The New Hosted Travel Agent Report, 2019
Here at HAR, we're all about bringing newbies into the fold. 37% of respondents of our latest Travel Agent Income Survey were new agents. That's a lot. This unique segment of hosted agents faces specific challenges when it comes to starting a thriving travel agency.
While our Travel Agent Income Survey Report, 2019 helps new hosted agents make financial projections, this report is tailored to help newbies benchmark their business while it's still budding.
What We'll Cover
Here's a few of the questions this report will answer:
- What can agents expect in terms of startup costs?
- What type of industry engagement is most effective for those in the early stages?
- Who is coming into the industry?
- How do new agents run their businesses differently than their more experienced counterparts? Where do trends align? Where do they diverge?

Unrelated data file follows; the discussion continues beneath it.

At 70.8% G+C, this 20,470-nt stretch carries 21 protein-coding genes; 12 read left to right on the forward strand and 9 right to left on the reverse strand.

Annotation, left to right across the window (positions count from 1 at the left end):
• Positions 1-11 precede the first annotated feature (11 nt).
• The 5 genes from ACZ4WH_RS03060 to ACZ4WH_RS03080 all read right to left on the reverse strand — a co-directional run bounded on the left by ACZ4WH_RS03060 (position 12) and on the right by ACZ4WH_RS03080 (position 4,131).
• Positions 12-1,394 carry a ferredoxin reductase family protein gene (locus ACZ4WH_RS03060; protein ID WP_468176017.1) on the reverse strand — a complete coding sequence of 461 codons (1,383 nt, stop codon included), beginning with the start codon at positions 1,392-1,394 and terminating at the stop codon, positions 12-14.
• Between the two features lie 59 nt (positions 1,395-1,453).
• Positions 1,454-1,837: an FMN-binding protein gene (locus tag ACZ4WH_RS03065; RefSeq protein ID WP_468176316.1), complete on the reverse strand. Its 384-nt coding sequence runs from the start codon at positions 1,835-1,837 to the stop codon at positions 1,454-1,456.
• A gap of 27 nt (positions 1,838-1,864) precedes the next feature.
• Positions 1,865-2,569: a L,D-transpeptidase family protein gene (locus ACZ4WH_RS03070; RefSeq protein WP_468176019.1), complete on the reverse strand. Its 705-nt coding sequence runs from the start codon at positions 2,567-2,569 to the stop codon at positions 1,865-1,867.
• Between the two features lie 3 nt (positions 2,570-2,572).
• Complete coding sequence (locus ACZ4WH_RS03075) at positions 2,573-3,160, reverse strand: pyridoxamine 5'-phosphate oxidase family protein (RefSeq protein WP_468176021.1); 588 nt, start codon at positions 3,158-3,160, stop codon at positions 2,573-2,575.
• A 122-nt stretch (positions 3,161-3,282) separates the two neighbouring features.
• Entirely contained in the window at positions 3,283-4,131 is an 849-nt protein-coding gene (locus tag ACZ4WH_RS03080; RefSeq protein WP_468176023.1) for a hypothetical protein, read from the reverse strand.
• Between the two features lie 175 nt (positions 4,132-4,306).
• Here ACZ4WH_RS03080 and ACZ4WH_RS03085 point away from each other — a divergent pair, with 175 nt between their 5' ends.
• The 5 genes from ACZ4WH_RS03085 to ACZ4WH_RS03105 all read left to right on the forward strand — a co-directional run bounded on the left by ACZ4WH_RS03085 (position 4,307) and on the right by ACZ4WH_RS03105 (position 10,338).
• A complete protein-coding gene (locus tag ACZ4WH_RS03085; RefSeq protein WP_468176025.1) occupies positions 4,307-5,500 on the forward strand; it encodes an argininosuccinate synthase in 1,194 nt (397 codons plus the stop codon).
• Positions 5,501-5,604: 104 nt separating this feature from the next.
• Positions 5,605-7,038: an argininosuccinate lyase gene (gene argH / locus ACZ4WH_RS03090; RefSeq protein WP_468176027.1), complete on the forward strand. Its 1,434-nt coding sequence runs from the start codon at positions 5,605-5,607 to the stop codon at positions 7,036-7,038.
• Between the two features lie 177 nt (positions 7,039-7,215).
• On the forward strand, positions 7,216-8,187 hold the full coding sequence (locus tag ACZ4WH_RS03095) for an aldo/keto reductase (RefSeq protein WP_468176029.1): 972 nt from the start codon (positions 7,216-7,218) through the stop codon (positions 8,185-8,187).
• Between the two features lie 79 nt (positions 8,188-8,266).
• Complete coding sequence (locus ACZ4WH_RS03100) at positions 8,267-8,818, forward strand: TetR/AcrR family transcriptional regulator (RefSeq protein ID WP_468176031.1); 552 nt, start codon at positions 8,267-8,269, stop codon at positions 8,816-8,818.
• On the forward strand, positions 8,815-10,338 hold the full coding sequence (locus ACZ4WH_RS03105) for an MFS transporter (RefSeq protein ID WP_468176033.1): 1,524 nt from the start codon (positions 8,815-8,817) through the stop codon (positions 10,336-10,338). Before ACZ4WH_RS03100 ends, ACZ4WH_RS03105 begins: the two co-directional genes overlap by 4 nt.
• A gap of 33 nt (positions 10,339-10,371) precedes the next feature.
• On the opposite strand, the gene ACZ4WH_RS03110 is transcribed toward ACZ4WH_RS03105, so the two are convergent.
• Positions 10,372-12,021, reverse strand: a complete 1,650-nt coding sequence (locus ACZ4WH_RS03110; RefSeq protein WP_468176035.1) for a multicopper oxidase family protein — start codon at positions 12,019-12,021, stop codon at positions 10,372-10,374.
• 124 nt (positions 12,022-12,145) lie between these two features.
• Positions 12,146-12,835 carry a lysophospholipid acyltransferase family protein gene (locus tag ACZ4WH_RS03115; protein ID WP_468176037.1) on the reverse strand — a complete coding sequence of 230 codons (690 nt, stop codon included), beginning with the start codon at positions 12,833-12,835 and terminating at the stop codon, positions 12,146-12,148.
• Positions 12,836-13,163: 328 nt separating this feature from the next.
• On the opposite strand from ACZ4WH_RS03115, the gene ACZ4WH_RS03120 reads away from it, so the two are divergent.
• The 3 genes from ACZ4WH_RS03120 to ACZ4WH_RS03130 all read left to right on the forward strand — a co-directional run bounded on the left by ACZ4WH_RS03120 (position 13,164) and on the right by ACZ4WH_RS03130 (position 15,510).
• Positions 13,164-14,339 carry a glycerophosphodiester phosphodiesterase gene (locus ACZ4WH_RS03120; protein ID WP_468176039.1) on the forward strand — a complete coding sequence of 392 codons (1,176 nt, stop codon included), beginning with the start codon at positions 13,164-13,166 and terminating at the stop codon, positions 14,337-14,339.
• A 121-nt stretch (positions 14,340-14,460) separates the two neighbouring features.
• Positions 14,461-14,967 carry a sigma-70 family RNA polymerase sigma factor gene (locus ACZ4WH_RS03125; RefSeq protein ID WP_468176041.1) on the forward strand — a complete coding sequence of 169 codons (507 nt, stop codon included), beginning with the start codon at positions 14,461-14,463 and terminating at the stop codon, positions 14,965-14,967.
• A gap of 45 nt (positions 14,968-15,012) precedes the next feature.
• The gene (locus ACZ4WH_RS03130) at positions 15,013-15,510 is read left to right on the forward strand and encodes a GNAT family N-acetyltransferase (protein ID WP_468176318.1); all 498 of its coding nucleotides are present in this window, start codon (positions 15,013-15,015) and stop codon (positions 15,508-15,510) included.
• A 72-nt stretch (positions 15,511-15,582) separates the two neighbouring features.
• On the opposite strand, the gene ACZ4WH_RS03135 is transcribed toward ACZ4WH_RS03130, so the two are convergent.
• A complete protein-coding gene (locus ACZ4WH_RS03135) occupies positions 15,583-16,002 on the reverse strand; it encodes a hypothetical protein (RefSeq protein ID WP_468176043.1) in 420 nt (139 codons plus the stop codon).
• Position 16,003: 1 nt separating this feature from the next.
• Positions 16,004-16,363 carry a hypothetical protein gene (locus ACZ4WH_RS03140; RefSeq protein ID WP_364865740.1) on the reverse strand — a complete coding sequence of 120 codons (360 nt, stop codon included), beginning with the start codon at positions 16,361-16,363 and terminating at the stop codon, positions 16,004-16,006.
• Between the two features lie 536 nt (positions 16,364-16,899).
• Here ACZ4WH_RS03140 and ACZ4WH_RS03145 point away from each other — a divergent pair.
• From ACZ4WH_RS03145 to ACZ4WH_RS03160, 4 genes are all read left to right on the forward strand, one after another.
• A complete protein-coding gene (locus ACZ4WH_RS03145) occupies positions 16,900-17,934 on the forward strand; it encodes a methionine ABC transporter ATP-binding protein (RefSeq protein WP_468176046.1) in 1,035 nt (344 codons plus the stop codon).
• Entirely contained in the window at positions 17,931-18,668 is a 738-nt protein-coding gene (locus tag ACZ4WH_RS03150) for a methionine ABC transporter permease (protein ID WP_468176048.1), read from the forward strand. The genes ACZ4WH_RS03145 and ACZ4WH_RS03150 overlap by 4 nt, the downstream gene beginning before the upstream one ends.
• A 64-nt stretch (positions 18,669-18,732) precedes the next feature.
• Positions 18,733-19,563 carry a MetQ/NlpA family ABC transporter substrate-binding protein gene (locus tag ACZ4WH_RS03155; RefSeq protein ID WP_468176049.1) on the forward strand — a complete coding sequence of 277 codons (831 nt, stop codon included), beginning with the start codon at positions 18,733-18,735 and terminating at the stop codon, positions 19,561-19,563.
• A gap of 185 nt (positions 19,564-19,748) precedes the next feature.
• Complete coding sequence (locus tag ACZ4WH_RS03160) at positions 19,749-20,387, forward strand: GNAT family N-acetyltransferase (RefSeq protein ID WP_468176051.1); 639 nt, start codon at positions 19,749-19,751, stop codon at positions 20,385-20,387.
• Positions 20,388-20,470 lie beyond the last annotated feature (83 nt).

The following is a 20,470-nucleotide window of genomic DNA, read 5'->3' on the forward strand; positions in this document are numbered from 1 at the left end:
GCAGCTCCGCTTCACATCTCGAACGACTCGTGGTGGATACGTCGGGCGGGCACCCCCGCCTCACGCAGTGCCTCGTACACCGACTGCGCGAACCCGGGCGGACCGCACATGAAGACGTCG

- What are they selling?
Whether you're a new agent here to compare your income and investment to your peers or a travel professional who wants to take a pulse on the direction of the hosted agent segment, you've come to the right place!
Here's a visual of some of the data we'll be mining on the new hosted agent segment:
Demographic Data: Who Are These Newbies Entering the Industry?
First things first: When we say "new agents" (henceforth referred to as "newbies"), we're talking about hosted travel agents with 0-2 years of experience. 1
Why does it matter that newbies have less experience? To give a little perspective, the overall average experience reported in our survey was 7 years. This matters because our data indicates that a lot of good things happen in those 5-7 years in terms of earnings and income (and I'm talking income-increases-steeper-than-the-Empire-State-Building kind of good things).
Among the 37% of new agents who responded to the survey, the responses were fairly evenly distributed when it came to years of experience:
However, just because newbies may have less experience selling travel as a hosted agent, it doesn't necessarily mean they don't have any industry experience. Some may have worked in a different sector of the industry, or have moved from selling travel as an employee to selling on their own.